Let’s explain what we created by assigning layers to nested groups, a series of switches to see the geometry. Like a light switch, all switches in the circuit must be on for the light to be visible. If any layer in the chain is turned off , the geometry will be invisible. Using our simplified renovation example, let’s look at the walls to demonstrate the point. They are organized LEVEL_01 > ELEMENT_Walls > LOCATION_Exterior > CONDITION_New. If any one of these layers is turned off, then the geometry that represents the walls will not be visible.

All nested layers must be visible to see the edges, surfaces, and objects within the final CONDITION group.

If the LEVEL layer is turned off , then all other nested groups cannot be seen, regardless of whether their ELEMENT, LOCATION, or CONDITION layers are visible. LEVEL layer turned off makes the entire level’s geometry invisible.
If an ELEMENT layer is turned off , then all groups within it will be invisible throughout each LEVEL. ELEMENT layer turned off makes that geometry invisible in all levels.
If a LOCATION layer is turned off , then all groups within it will be invisible throughout each ELEMENT within each LEVEL. This is how the Interior and Exterior utility scenes peel away the exterior of a model so quickly and easily. LOCATION layer turned off makes that geometry invisible for all elements in all levels.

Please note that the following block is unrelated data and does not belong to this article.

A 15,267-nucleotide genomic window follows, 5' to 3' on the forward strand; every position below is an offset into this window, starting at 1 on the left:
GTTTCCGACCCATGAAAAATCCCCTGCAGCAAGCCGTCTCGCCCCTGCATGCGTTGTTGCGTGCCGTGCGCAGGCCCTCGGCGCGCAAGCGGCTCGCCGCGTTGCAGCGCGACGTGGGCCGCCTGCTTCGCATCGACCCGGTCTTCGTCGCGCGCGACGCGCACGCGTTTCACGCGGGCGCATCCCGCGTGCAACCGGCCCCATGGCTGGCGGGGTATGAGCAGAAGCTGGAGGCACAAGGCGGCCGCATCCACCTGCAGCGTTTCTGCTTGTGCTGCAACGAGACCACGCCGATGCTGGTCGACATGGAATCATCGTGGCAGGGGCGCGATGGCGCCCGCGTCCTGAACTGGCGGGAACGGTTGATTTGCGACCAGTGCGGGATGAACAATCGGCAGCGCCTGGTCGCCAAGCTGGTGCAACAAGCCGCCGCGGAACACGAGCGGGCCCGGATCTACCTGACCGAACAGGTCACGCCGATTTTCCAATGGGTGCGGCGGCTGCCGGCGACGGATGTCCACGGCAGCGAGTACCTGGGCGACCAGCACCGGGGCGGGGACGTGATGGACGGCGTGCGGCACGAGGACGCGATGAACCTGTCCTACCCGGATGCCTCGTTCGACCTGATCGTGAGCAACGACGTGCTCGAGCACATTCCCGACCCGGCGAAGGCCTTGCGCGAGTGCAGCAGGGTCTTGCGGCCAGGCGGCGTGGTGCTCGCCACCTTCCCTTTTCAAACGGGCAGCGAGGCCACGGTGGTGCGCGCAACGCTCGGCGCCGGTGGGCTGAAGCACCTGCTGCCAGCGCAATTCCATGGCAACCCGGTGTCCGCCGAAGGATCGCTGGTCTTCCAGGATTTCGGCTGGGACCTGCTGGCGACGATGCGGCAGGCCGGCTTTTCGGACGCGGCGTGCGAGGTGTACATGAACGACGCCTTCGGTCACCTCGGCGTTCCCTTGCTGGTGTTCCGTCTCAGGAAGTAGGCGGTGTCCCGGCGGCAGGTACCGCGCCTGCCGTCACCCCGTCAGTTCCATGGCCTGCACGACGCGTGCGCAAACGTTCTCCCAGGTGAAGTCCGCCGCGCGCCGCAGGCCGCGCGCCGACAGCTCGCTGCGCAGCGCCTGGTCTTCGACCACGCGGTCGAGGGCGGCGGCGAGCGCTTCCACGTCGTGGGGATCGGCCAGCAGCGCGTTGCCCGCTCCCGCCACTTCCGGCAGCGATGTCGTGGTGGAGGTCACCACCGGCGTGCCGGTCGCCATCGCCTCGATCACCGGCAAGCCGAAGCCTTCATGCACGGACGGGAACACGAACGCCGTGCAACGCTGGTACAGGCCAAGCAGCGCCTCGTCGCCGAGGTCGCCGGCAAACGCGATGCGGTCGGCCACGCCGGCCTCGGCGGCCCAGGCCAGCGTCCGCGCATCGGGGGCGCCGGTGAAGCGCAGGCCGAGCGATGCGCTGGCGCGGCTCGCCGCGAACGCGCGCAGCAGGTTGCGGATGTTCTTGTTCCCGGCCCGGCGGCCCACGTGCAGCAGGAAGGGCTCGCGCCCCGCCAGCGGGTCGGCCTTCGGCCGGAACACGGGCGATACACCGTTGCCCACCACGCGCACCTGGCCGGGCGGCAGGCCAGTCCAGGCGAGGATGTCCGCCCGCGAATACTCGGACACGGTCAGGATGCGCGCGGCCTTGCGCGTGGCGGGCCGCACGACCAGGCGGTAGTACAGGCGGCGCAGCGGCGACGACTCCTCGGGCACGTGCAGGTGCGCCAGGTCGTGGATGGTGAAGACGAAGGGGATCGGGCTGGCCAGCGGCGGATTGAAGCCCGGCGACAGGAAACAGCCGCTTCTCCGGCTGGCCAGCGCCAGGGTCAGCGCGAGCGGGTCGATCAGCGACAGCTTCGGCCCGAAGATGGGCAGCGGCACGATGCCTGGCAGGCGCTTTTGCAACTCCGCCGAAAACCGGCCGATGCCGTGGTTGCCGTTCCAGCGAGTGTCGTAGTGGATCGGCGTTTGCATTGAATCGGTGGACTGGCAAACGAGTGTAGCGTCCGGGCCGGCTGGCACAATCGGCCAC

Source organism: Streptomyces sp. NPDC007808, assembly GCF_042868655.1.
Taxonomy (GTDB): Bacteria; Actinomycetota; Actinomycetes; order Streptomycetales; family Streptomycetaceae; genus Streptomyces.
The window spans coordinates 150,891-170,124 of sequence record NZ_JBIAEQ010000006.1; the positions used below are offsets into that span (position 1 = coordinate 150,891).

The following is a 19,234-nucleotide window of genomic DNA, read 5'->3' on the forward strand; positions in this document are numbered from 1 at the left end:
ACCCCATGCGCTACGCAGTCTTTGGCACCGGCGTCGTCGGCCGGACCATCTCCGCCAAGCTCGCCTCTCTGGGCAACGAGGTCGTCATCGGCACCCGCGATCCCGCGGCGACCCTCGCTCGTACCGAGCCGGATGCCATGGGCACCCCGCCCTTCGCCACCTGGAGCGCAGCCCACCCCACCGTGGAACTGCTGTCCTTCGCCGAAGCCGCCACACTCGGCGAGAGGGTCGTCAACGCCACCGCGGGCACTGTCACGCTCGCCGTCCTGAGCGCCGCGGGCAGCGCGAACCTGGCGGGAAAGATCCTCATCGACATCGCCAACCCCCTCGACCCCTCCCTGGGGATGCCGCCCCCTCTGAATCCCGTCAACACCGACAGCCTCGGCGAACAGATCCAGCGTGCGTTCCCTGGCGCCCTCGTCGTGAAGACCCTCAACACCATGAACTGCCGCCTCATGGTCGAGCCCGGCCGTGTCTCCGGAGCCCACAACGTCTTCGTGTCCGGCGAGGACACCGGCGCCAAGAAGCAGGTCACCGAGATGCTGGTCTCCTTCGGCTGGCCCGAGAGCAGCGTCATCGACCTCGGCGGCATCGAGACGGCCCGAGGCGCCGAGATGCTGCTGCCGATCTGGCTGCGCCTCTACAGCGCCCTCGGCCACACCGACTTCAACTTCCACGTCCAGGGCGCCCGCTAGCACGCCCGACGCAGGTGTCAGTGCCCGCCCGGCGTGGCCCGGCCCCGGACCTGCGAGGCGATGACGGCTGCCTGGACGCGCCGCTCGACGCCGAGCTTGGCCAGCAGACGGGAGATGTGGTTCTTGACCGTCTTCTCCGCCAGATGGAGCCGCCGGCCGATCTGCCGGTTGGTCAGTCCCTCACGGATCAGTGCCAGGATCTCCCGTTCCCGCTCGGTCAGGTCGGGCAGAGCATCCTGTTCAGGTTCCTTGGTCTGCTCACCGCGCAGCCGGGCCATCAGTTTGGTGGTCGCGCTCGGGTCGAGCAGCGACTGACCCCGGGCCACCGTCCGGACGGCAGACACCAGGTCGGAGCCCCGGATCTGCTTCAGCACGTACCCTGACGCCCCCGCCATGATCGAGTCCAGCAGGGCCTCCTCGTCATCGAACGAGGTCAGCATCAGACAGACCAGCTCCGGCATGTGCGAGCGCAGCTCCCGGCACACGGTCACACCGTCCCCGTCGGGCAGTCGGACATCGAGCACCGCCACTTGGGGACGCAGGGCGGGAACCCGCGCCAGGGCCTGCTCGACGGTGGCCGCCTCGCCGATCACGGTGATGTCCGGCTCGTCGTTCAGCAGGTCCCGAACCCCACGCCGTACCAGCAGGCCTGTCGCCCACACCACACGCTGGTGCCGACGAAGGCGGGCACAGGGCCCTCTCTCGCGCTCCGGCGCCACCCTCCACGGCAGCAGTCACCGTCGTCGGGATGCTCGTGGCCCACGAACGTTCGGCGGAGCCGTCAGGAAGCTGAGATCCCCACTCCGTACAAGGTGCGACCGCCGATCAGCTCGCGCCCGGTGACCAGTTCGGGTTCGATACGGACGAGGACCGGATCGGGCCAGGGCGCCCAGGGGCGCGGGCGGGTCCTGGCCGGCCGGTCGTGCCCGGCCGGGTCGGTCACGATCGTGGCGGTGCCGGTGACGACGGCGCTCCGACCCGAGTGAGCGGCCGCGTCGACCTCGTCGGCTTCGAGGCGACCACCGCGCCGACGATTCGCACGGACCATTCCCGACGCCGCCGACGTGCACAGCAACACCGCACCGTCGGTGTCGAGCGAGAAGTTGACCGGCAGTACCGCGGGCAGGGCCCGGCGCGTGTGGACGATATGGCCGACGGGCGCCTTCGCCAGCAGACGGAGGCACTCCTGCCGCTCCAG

If a CONDITION layer is turned off , then all groups within it will be invisible throughout each LOCATION within each ELEMENT within each LEVEL. CONDITION layer turned off makes that geometry invisible in all levels
Ultimately, if you put everything in the right place, you can use layers to control visibility with full control. This is what enables hatching, line weights, and consultant exports. The entire system runs on this concept of nesting groups with layers.

Place geometry in the correct group with the corresponding layer.
TIP: Paste in place is a more powerful paste; it is used to move an entity from one group to another. Simply cut as usual, then navigate to the proper group, and choose Edit > Paste in place.